The 30-30 is a cartridge that can get very close to 170 gr jacketed bullets velocity using gas checked hard lead bullets of the same weight or heavier. Using a T/C Contender 10" barrel with IMR 4895 - 27.5 gr- 173 gr gas checked, gave 1500 fps. I didnt check velocity in the Win 94, but it should be higher with more barrel length. Use a Lyman "M" die to open the case mouth for bullet seating. Bullet diameter of .310" after sizing is what i used. If bullets drop undersize from the mold, add linotype. The antimony in the lynotype makes for a larger diameter bullet
     
    Last edited: Oct 8, 2019
  6. DocRock

    DocRock Member

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    Brass on left is shiny new unsized Win brass. Right is twice fired Hornady. Looks like the shoulder is much farther forward on the fired case so die adjustment may be the issue but I’d like to check headspace with gauges first.

    243winxb - not sure where the “180 grs .310 lead bullet” quote comes from. The fired rounds that had case head separation were 35 grs Lvr and 160 grs FTX.

    Anyway, headspace check first, then readjusting the FL sizing die.
     
  7. BBBBill

    BBBBill Member

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    As above, treat it like other bottleneck cartridges and adjust your dies accordingly, i.e. headspace off the shoulder instead of the rim. Headspace as measured with a factory gauge could be perfect and still lead to overworking the brass when resizing/firing, resulting in splits/separations. Of course you still have to manage your overall length.

    I had a related problem with a rim recess cut too deep, allowing the round to float and resulting in misfires. When I started sizing to let the bolt just close on a sized case all of that went away.
     
  8. 243winxb

    243winxb Member

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    The link talks about a 180,gr lead. Good luck.
     
    Last edited: Oct 9, 2019
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  9. Blue68f100

    Blue68f100 Member

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    I treat all belted cases like a std bottle neck round. I set the head spacing off the neck. To me it looks like the shoulder is at a different position than the new, like DocRock said. Need to fire some under full power to get a reading as to where the shoulder is. Then set the sizing die up so the shoulder is only set back 0.002"-0.003" and you should be fine. 30-30 brass is pretty light weight, thin. So be careful applying crimp or you can buckle the brass at the shoulder.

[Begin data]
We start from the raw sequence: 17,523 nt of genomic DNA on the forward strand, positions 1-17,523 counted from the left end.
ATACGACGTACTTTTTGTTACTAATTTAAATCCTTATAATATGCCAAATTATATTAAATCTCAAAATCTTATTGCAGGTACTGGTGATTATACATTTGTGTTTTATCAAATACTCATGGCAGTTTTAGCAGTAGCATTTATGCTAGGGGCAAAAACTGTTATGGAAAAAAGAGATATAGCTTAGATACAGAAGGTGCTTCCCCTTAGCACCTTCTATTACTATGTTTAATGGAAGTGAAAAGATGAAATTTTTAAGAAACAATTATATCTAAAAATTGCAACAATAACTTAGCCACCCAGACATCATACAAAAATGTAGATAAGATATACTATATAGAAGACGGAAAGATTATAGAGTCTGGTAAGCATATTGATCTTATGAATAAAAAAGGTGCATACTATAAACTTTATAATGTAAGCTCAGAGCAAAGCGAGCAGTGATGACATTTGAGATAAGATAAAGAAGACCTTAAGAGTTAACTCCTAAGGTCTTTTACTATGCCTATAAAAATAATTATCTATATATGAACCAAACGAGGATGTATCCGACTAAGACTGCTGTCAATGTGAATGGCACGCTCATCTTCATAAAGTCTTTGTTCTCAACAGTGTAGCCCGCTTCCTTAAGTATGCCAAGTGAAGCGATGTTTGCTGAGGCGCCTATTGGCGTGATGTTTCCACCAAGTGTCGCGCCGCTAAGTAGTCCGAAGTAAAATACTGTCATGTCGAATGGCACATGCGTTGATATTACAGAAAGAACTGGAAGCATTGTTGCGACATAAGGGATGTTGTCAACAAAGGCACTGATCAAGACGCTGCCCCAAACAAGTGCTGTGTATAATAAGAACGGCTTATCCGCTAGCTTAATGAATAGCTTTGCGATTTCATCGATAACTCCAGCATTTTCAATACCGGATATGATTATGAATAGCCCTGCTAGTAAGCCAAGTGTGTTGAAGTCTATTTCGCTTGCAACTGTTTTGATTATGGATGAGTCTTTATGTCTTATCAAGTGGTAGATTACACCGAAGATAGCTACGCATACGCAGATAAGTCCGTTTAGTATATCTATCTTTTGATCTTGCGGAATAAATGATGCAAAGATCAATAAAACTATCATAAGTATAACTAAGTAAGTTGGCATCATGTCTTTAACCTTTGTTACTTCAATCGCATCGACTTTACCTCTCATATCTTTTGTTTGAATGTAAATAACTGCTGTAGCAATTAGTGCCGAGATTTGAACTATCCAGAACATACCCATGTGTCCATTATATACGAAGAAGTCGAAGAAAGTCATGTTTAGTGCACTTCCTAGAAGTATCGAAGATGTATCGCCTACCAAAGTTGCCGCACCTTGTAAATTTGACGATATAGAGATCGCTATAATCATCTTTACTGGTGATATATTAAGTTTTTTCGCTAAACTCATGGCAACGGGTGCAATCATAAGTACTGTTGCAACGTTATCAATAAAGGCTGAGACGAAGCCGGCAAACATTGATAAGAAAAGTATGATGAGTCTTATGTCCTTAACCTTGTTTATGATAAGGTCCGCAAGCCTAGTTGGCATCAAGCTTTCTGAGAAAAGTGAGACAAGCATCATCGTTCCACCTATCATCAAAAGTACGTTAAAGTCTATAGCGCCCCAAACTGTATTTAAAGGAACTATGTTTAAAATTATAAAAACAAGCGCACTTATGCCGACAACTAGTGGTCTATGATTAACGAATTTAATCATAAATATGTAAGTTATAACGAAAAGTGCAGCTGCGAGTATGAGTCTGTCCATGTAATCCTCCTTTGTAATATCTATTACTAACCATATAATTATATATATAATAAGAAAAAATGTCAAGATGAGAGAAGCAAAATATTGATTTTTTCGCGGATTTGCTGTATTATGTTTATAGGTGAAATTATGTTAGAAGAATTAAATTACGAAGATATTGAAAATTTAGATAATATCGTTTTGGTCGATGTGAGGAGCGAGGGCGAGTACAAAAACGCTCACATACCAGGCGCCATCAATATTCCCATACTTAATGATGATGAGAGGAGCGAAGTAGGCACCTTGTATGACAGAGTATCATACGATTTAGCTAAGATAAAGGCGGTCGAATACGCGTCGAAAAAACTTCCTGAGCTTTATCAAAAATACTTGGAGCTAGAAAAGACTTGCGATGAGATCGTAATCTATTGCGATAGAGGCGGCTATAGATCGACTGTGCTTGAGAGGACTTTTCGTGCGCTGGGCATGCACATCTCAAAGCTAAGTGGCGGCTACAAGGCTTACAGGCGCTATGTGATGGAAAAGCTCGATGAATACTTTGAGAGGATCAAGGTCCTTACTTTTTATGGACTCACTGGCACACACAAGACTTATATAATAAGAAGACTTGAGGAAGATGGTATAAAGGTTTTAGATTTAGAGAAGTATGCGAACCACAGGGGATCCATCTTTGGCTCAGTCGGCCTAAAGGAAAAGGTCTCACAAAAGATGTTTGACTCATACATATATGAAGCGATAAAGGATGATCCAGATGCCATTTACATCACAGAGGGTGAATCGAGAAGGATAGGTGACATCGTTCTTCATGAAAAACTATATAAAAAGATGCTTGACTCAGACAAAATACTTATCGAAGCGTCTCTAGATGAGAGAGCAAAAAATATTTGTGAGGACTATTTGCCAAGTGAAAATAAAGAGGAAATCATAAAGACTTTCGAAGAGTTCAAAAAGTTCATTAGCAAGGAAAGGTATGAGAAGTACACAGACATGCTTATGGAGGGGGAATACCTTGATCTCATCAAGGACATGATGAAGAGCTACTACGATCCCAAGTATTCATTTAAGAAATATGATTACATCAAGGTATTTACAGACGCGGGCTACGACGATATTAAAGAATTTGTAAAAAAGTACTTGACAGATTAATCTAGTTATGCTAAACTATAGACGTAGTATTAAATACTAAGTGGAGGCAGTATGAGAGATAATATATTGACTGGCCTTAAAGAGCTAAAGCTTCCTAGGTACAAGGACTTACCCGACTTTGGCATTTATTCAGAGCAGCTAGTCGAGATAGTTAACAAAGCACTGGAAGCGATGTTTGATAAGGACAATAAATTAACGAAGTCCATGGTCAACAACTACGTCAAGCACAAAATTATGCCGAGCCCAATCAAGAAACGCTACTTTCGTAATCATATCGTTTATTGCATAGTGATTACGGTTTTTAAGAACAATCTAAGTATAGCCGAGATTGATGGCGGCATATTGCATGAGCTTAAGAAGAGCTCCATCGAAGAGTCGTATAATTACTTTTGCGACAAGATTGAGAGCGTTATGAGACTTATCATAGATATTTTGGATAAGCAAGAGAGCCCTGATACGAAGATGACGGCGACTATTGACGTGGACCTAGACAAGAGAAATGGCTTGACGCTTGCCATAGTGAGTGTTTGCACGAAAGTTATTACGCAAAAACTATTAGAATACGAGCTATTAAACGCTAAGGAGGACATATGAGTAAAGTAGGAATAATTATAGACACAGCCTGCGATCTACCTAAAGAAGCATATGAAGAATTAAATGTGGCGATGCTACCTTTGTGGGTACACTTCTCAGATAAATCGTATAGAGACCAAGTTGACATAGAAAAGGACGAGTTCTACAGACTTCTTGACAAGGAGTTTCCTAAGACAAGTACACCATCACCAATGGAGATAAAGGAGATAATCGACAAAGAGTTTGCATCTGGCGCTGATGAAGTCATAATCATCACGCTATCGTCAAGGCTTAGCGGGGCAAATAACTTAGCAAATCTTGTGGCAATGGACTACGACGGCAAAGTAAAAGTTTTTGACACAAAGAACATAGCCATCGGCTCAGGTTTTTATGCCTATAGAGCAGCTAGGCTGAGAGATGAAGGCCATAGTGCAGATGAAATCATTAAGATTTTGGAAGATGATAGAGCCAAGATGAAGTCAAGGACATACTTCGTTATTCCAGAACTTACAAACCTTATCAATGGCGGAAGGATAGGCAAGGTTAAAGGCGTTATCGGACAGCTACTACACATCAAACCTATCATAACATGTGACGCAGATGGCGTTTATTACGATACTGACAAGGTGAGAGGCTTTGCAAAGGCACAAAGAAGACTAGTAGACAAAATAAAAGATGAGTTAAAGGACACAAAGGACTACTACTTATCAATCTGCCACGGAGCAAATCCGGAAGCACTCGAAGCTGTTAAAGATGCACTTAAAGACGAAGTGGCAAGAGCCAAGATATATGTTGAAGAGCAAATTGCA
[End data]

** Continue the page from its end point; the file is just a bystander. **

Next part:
10. Old Shooter

    Old Shooter Member

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    Is it just me or maybe just the lighting, but that cartridge on the right looks like it is on the verge of case head separation now.
     
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  11. Slamfire

    Slamfire Member

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    I don't have a M1894 but I do have a Marlin 336

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    This is a good opportunity to get on my lubricated case soap box. The chamber in my JM Marlin must have been reamed with a sausage instead of a reamer. It is huge, I think I could rent it out as an Zeppelin hanger. Cases fired in the thing, the shoulders blow out an amazing distance. I hope this picture is self explanatory:

    keOX3rk.jpg

    The case shoulder moves about 0.025" on firing. Now if I fired dry cases in a dry chamber, the front of the case would adhere to the chamber, fixing the cartridge in place. Then, as pressure built up, the sidewalls would stretch to allow the case head to the bolt face. The end result would be case head separations and a very short case life.